By Marco North, Creative Director, Bittersweet Group
There is a sort of defeatist position held by some artists, say ones from my parent's generation (born 1940). The prevailing idea was that self-promotion was always shameless. The pipe dream of being discovered meant you made your art and toiled in poverty and obscurity, waiting for that fateful knock on the door - the agent, the gallery, the rep to do the dirty work. In fact, many "succesful" artists were seen as sell-outs, suckers - shameful beasts in monkey suits, not authentic.
I grew up hearing this rhetoric, watching great paintings languish in stacks, in piles, unseen or seen by very few. But my father's self-respect remained intact. Never a sell-out, was the mantra. Nice for artists, not the best life choice for your children.
As a young man I made a conscious decision to learn how to "sell myself" without feeling embarrassed, without betraying my muse. The first thing I did was work to sell something, someone I really believed in. I wasn't selling snake oil, I was selling a high school senior with some big ideas and a serious work ethic. I went to college on a series of scholarships, based solely on my newfound ability to "get splashy" as I like to say, about why I wanted to become a writer and filmmaker. I kept the conversation positive. I kept the answers emotional, and brief. I looked people right in the eye, and I did not tell them what they wanted to hear, as much as spoke from my heart. I could not have gone to college any other way. My parents had no money for that.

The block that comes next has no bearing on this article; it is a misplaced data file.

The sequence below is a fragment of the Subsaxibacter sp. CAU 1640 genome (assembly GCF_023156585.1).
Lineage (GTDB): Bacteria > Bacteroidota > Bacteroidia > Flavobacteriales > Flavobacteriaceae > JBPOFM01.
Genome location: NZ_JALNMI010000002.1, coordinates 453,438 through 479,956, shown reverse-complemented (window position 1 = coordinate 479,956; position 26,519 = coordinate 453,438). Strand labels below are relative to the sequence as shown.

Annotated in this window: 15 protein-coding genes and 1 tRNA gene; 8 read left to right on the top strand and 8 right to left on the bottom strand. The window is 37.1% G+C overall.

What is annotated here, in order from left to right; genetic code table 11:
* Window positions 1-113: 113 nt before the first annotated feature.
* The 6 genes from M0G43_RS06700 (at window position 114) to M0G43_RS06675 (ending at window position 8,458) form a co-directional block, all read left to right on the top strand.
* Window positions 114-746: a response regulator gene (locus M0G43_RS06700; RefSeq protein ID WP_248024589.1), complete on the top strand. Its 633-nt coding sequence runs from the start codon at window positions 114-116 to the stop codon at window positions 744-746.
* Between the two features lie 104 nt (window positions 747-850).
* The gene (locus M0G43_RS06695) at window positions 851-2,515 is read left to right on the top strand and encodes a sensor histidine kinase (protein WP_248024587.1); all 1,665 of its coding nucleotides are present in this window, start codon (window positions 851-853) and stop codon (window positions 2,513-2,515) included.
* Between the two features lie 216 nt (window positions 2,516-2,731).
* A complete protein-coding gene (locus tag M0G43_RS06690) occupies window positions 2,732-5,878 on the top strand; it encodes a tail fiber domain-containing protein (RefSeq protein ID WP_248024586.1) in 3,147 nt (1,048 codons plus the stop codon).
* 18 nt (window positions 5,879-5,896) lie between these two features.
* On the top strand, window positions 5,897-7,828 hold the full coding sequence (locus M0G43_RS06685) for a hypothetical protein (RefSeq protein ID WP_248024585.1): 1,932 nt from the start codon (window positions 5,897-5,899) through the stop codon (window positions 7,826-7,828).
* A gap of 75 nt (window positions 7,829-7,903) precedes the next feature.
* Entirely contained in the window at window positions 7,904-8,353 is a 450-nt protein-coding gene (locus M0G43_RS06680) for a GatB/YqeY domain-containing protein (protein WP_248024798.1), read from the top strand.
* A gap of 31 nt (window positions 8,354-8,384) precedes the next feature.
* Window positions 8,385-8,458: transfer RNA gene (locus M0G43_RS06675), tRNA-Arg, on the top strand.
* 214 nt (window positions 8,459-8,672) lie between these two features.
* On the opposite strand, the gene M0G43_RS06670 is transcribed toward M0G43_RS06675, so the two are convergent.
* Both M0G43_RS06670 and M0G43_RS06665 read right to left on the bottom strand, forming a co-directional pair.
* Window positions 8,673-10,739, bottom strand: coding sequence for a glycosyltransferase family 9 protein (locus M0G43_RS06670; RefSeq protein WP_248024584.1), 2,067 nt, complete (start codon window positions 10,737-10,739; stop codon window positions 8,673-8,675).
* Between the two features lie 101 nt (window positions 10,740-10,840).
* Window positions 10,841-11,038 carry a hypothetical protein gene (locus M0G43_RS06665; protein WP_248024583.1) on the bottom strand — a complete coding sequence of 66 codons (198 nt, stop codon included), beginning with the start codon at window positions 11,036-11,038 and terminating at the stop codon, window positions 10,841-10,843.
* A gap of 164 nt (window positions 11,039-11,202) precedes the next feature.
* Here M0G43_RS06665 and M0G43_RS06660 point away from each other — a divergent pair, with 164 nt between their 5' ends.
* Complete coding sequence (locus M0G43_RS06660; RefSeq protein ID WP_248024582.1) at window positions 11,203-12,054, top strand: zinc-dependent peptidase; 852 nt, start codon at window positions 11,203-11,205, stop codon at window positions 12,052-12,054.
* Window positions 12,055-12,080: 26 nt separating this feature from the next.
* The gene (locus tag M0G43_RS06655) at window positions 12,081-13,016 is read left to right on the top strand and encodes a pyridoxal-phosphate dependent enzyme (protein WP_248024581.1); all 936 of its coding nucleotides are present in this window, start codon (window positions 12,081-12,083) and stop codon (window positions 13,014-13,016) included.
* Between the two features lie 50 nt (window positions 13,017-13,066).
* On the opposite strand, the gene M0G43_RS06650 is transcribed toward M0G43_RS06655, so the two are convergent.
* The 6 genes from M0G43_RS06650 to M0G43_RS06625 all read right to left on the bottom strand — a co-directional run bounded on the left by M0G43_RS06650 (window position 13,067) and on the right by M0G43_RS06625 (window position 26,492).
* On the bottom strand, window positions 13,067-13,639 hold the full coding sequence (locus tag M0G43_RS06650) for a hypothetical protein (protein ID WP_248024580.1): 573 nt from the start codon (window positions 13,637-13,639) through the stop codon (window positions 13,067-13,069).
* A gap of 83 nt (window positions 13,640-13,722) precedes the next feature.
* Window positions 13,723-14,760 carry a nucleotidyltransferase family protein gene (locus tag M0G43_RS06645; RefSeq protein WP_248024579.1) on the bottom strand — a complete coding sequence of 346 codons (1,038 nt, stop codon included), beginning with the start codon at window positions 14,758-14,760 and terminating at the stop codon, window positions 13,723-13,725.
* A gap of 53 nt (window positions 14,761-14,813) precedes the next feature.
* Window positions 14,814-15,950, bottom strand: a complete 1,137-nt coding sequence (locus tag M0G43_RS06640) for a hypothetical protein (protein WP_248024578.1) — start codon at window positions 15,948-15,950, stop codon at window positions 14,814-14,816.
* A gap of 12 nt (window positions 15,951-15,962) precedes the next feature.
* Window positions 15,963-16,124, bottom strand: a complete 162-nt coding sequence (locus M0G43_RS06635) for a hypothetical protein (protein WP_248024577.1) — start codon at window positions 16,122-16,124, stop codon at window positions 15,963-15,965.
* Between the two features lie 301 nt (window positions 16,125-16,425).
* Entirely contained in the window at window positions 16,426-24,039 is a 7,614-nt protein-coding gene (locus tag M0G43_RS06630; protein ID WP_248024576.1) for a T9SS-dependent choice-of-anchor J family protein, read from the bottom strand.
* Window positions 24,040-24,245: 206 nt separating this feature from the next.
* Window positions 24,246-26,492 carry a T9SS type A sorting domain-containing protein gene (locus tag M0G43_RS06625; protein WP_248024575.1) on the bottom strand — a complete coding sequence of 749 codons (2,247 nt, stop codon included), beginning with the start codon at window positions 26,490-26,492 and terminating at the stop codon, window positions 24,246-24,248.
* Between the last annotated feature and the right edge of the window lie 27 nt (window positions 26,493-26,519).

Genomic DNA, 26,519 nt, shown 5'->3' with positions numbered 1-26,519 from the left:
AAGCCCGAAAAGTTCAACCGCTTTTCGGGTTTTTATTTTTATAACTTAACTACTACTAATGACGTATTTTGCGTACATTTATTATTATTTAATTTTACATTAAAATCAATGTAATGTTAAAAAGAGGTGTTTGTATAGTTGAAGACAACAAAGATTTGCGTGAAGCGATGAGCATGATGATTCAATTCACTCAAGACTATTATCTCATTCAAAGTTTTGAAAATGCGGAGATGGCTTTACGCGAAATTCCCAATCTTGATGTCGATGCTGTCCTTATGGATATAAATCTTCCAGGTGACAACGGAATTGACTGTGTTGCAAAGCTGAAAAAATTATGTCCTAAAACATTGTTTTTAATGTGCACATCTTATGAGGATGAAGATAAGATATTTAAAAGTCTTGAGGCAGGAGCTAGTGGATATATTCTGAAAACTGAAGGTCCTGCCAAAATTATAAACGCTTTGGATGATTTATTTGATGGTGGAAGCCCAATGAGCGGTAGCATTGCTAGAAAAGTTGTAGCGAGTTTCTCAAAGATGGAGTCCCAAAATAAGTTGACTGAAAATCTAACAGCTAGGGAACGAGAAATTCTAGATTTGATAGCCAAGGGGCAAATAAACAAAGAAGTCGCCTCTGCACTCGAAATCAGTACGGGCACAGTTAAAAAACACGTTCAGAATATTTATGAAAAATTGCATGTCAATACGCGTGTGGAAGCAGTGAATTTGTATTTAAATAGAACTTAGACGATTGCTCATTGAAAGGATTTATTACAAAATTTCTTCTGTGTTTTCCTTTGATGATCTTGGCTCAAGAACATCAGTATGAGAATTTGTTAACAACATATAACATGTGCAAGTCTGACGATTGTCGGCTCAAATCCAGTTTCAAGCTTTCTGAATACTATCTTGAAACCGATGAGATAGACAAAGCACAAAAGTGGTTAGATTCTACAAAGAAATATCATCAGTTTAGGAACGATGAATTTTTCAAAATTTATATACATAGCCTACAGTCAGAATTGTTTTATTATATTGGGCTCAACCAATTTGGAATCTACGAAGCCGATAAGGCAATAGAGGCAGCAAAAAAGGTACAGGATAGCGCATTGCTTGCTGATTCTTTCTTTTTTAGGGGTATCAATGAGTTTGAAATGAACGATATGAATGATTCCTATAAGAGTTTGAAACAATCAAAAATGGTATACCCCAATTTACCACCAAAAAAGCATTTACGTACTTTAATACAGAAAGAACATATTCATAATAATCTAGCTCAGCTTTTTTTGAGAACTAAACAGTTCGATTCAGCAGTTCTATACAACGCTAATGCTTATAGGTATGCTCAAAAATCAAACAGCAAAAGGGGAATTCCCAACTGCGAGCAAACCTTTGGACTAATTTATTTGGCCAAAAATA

Flash forward to twenty years later. I am a single parent. I live in Moscow, the most expensive city in the world. I have a daughter to provide for. When I self-promote my agency/studio, I do it with that same "splashy" presentation. What's interesting is that my daughter has been in those meetings with me, and has become part of "the show." It's definitely a lost scene from Paper Moon in some ways. But afterwards, walking in the dusty street, trying to figure out where to get a late lunch, I talk with her. I explain why we make jokes and show project samples and talk about "our workflow" and "our methods."
She smiles at me.
"I know why, Pop," She says. "So we can buy a lot of Legos."
"And the rent," I add.
I feel not an iota of shame or tackyness when I hustle for work. I don't power through it. I got so far past such wasteful thoughts, this self-doubt. Being a single parent and running your own business means shame must be abandoned.
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